Put simply, chemotherapy drugs have to get inside cancer cells to kill them. Conventionally, this is achieved by using high doses of these drugs, leading to very undesirable and sometimes even fatal side effects.
One of the little known facts about cancer cells is that they make their own insulin in order to obtain glucose-the fuel they need in large amounts as they grow and divide at an abnormally rapid rate.
We take advantage of insulin’s action. By giving cancer cells insulin, we prime the membranes to open up. Coordinating this event with the introduction of low-doses of chemotherapy, we get much more of the chemotherapy drugs inside the cancer cells to kill them, leaving healthy cells unharmed. This process allows us to avoid dangerous, undesirable dose-related side effects.
Described in technical terms, Insulin Potentiation Therapy (IPT) manipulates the mechanisms of malignancy to therapeutic advantage by employing insulin as a biologic response modifier of cancer cells’ endogenous molecular biology. The autonomous proliferation of malignancy is supported by autocrine secretion of insulin for glucose/energy uptake by cancer cells, and a similar autocrine and/or paracrine elaboration of cellular factors to stimulate cancer growth. Amongst these, the insulin-like growth factors have been identified as the most potent mitogens for cancer cells. Of primary importance for the appreciation of IPT is the little known fact that cancer cell membranes have six time more insulin receptors and ten times more IGF receptors, per cell, than the membranes of host normal tissues. Further, insulin can effectively cross-react with and activate cancer cell IGF receptors. Thus, per cell, cancer cells have sixteen times more insulin-sensitive receptors than normal tissues. As ligand effect is a function of receptor concentration, these facts serve to differentiate cancer from normal cells –a vital consideration for the safety of cancer chemotherapy.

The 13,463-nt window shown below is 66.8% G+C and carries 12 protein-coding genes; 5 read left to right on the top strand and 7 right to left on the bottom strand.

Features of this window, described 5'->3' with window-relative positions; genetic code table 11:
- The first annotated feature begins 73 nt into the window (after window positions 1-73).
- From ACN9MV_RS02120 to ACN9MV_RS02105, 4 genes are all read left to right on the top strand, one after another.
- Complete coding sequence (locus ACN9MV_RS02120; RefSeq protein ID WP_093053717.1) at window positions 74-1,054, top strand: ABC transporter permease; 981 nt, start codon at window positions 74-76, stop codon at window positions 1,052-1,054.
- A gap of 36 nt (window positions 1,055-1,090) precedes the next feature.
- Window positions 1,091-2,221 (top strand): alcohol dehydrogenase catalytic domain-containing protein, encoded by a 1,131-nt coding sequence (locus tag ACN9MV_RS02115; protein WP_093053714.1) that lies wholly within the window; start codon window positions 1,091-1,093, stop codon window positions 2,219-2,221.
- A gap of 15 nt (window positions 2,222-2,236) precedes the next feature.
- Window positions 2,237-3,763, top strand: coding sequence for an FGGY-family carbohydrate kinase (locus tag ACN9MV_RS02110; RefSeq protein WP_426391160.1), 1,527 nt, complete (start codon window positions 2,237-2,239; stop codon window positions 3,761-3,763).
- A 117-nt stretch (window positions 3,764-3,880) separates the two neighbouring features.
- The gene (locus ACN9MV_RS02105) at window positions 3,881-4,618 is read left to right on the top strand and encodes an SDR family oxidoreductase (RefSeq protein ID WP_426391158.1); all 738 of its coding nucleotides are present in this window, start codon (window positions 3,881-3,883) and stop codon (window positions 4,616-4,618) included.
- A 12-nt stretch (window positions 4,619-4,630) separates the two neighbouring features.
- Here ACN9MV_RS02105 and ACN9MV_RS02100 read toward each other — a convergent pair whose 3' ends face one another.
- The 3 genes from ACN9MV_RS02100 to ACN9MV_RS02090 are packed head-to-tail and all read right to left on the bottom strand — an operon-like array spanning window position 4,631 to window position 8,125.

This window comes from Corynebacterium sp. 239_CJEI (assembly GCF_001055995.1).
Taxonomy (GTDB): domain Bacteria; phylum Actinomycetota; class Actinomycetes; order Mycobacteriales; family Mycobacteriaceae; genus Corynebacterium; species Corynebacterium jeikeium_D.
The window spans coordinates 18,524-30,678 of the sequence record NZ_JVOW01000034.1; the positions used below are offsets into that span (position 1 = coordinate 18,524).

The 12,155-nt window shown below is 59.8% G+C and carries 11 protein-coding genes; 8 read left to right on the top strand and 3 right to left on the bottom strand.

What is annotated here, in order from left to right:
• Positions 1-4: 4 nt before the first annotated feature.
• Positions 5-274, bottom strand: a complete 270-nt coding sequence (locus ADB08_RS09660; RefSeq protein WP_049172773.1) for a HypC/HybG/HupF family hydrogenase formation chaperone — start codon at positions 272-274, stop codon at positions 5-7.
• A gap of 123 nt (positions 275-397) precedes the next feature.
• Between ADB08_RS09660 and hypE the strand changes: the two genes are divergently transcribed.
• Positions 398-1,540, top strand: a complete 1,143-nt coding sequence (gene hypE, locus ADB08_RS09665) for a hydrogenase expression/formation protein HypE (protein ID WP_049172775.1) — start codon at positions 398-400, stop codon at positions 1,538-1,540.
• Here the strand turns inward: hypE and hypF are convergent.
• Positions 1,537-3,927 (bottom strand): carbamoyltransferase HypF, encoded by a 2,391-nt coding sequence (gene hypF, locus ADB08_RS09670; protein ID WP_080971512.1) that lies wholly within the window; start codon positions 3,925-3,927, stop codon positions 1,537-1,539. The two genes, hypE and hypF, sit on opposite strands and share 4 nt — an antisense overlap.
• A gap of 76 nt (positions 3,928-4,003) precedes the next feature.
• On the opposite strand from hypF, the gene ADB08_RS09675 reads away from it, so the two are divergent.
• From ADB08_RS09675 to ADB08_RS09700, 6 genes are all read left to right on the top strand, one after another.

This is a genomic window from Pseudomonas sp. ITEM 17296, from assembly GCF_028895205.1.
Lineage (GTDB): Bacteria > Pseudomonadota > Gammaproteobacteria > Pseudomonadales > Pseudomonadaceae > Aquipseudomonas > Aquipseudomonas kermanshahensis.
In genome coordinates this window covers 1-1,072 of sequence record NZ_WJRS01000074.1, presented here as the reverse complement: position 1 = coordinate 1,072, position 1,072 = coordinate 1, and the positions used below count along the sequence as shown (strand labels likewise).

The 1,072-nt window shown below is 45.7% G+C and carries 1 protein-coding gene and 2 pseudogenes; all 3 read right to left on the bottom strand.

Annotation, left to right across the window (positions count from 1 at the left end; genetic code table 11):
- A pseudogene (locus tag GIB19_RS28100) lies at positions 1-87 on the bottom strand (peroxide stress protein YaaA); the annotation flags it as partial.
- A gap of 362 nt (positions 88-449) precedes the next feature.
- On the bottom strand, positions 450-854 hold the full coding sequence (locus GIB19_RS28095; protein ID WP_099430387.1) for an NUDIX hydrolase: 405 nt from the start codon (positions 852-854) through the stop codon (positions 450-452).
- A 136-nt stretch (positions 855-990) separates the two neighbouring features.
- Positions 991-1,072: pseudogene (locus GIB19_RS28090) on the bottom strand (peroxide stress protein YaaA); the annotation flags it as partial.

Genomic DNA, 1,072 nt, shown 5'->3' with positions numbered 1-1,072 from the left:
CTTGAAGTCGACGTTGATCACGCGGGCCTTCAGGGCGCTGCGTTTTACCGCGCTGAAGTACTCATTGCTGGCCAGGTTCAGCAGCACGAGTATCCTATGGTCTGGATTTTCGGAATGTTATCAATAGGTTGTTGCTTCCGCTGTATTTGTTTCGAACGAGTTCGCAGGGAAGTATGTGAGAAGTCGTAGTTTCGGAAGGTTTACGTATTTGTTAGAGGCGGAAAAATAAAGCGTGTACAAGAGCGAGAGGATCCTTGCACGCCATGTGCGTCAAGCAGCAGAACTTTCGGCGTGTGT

Because of its favorable side effect profile, cycles of low-dose chemotherapy with IPT may be done more frequently, usually once and sometimes twice a week. There is good patient acceptance of the mild adrenergic, hypoglycemic side effects of the protocol. The “rescue phenomenon” occasioned by the timely administration of hypertonic glucose actually serves to provide patients with an experiential metaphor for the rapid recovery of their well-being. It is acknowledged that cancer treatment can often be debilitating for patients. In those undergoing cancer treatment with IPT, an overall gentler experience promotes their concurrent involvement in other important elements of Comprehensive Cancer Care, which includes nutrition for immune system support, and mind-body medicine to support a healing consciousness.
-Insulin Potentiation Therapy Manual: Articles, Supportive Research and Case Studies-